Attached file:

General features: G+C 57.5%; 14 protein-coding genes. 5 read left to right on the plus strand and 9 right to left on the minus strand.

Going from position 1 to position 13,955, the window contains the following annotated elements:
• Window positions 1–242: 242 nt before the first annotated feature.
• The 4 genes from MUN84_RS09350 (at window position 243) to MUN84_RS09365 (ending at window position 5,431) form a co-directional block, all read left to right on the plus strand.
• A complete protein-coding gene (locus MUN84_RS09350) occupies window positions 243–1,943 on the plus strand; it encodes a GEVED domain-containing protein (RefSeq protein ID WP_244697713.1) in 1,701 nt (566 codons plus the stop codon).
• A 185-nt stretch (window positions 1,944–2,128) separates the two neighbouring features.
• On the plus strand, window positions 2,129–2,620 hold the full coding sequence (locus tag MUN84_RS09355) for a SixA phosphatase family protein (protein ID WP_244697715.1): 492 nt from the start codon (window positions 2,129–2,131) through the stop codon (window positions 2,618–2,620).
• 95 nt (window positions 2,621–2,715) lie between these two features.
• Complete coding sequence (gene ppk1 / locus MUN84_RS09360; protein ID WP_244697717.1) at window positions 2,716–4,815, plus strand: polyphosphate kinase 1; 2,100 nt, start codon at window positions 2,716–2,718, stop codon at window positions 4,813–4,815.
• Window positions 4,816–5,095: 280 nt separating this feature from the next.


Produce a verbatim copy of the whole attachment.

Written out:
General features: G+C 57.5%; 14 protein-coding genes. 5 read left to right on the plus strand and 9 right to left on the minus strand.

Going from position 1 to position 13,955, the window contains the following annotated elements:
• Window positions 1–242: 242 nt before the first annotated feature.
• The 4 genes from MUN84_RS09350 (at window position 243) to MUN84_RS09365 (ending at window position 5,431) form a co-directional block, all read left to right on the plus strand.
• A complete protein-coding gene (locus MUN84_RS09350) occupies window positions 243–1,943 on the plus strand; it encodes a GEVED domain-containing protein (RefSeq protein ID WP_244697713.1) in 1,701 nt (566 codons plus the stop codon).
• A 185-nt stretch (window positions 1,944–2,128) separates the two neighbouring features.
• On the plus strand, window positions 2,129–2,620 hold the full coding sequence (locus tag MUN84_RS09355) for a SixA phosphatase family protein (protein ID WP_244697715.1): 492 nt from the start codon (window positions 2,129–2,131) through the stop codon (window positions 2,618–2,620).
• 95 nt (window positions 2,621–2,715) lie between these two features.
• Complete coding sequence (gene ppk1 / locus MUN84_RS09360; protein ID WP_244697717.1) at window positions 2,716–4,815, plus strand: polyphosphate kinase 1; 2,100 nt, start codon at window positions 2,716–2,718, stop codon at window positions 4,813–4,815.
• Window positions 4,816–5,095: 280 nt separating this feature from the next.